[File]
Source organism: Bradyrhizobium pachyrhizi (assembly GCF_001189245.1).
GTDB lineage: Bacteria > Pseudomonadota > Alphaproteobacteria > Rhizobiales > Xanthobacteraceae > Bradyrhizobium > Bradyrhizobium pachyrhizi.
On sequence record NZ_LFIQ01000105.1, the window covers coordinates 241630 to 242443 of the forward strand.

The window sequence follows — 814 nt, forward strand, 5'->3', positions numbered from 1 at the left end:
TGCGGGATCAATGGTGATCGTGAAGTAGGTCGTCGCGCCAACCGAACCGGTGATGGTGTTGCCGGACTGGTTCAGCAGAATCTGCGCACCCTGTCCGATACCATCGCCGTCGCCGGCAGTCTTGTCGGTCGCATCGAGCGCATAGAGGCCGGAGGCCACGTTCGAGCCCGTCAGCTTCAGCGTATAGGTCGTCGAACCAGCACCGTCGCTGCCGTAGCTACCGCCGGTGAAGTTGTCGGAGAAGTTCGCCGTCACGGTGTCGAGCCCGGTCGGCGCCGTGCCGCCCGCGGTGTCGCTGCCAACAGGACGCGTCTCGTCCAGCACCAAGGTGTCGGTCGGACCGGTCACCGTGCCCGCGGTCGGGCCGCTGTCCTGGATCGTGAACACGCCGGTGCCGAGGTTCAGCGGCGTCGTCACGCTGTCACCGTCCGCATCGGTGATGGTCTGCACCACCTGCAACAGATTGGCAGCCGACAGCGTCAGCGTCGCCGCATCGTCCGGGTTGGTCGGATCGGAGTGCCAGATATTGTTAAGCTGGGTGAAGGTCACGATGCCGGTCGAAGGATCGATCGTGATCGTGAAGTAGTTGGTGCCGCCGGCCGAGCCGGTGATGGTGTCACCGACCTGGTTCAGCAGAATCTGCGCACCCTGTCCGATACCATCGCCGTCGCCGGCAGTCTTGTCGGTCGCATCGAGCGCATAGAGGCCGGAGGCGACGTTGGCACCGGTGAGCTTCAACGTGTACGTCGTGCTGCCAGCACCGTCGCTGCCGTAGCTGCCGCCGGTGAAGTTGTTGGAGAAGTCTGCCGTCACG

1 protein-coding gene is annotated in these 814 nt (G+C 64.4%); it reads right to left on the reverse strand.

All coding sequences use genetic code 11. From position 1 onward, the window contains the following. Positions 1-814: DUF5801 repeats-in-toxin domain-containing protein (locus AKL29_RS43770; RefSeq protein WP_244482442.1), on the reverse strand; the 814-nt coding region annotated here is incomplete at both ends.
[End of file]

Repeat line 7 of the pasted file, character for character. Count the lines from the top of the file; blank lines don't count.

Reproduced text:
All coding sequences use genetic code 11. From position 1 onward, the window contains the following. Positions 1-814: DUF5801 repeats-in-toxin domain-containing protein (locus AKL29_RS43770; RefSeq protein WP_244482442.1), on the reverse strand; the 814-nt coding region annotated here is incomplete at both ends.